For many years, firstly as a lecturer and more recently as a staff developer, I have been interested in the potential of action research as applied to teaching and learning in a university context. This interest was sustained through establishing an active group of like-minded colleagues at Liverpool Hope University who met regularly to discuss and research pedagogical issues. This, in turn, has led to three international Pedagogical Research in Higher Education (PRHE 06, 08, 10) conferences.An account of this initiative is described in Norton & Owens 2013 and Norton, 2014).
Each conference also produced a special issue of the Hope University in-house journal PRIME (Pedagogical Research In Maximising Education) which itself was designed to promote and disseminate learning and teaching action research studies.
Pedagogical action research can most simply be defined as systematically investigating your own teaching and assessment practice and/or your students’ learning (often the two cannot be separated). Pedagogical action research is derived from an ‘issue’ that has arisen in your pedagogical practice as an ‘academic’ (a term I use inclusively to represent all who are involved in student learning, such as teachers, learning support professionals, librarians, and staff developers to name but a few). Most importantly, as a form of action research, this kind of research has the dual aim of contributing to theoretical knowledge and to improving practice.
The work on action research culminated in a book I wrote in 2009 to help others who were interested in carrying out this type of research but who might not necessarily have the social science/education research background to know where to begin. With this thought in mind I wrote a practical ‘walk with me’ type of book , the purpose of which would enable the reader to design, carry out, analyse and disseminate a pedagogical action research study which would be of publishable quality.
Here are some excerpts from my preface to give a flavour of the book’s contents:
‘I hope to have provided a guide that is encouraging but at the same time does not attempt to gloss over the very real issues that doing pedagogical research in a university context can create. Throughout the book, I have adopted an informal personal style, drawing directly on my own experience in carrying out and promoting this type of action research. In this way, my purpose has been to illustrate how feasible action research is, even when you are hard pressed by other academic demands, and also to show you some of the pitfalls I have encountered along the way, so that you will, at the very least, be forewarned’.
‘The book is organized into two sections: the theoretical and the practical, either of which can be read independently, so for those of you who are keen to get on with the practical aspects of doing an action research study, a good starting point is Chapter 5. If you already have a fair amount of experience with action research but would like some theoretical underpinnings you may prefer to start with Chapter 1. In this first section… I make a case for pedagogical action research in higher education where there is still an uncomfortable divide between research and teaching, and where the former is more highly rewarded. I have spent some time on this as I have found that in the highly competitive academic research world, you need to be able to justify and defend any research activity which might not be recognized as ‘mainstream’.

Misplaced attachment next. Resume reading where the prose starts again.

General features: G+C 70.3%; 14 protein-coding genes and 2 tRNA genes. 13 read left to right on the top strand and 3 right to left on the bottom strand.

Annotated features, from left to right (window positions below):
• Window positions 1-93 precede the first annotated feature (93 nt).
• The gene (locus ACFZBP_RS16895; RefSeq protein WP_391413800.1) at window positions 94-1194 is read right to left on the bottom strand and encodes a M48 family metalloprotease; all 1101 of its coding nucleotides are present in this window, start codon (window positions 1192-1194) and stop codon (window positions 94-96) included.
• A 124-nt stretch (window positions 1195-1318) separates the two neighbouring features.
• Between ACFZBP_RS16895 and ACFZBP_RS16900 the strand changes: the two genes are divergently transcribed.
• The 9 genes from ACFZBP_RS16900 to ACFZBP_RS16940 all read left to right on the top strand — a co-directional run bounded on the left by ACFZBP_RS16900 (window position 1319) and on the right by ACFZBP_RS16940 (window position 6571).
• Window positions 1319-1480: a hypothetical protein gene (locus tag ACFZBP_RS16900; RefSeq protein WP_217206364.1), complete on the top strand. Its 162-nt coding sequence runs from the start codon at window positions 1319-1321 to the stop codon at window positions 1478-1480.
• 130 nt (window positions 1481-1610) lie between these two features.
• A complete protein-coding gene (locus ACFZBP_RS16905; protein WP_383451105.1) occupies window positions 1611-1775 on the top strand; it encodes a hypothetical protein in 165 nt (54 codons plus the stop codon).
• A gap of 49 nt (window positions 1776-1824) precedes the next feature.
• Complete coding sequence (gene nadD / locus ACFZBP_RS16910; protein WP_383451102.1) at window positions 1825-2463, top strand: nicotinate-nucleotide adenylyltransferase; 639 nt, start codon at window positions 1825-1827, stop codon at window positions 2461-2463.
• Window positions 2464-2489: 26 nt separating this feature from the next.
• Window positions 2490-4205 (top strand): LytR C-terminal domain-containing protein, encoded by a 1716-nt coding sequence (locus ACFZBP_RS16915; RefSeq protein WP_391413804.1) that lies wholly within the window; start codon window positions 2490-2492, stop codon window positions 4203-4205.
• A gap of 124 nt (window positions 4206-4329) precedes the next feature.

Throughout the book I have used the device of hypothetical case studies or vignettes to bring to life some of the dilemmas and decisions we have to make in carrying out our action research projects. This has also been a useful device to include illustrations other than those from my own experience as an academic psychologist, but I hope in reading them, you will have caught some of my enthusiasm and commitment to this type of research. I wish you the very best of luck in your own pedagogical action research journeys’.
Killing three birds with one stone
While mindful of the University context in which subject research is often privileged, I remain an advocate of the benefits of carrying out pedagogical action research as a practical and pragmatic approach to at least three of the demands that are put onto academics’ shoulders:
1. The need to be a reflective practitioner
Carrying out research on your own teaching and/or on your students’ learning is interwoven with being a reflective practitioner.
2. The need to engage with continuing professional development
Pedagogical action research is an empowering form of CPD, particularly in engaging with the scholarship of learning and teaching (SOTL).
3. The need to be research active.
Pedagogical action research can be equally as rigorous as ‘subject’ research but in order to be considered as such, it must be disseminated and open to public scrutiny through peer reviewed conference papers and journal articles.
Some of my more recent PowerPoint presentations on pedagogical action research are available on this website for colleagues to download.
I also offer workshops and interactive presentations which can be adapted to suit specific requirements. For more details please contact me at firstname.lastname@example.org
Norton, L & Owens, T (2013) Pedagogical Action Research: Enhancing Learning and Teaching through a Community of Practice. In Diane J. Salter (Ed) Cases on Quality Teaching Practices in Higher Education. Hershey PA: IGI Global. Chapter 18, pp.291-303.
Norton, L (2014) Pedagogical Action Research: research and teaching intertwined. Chapter 4, pp23-27. In McEwen, L Mason O’Connor, K. (eds) Developing pedagogic research in higher education SEDA special 37 ISBN: 978-1-902435-59-6 London: SEDA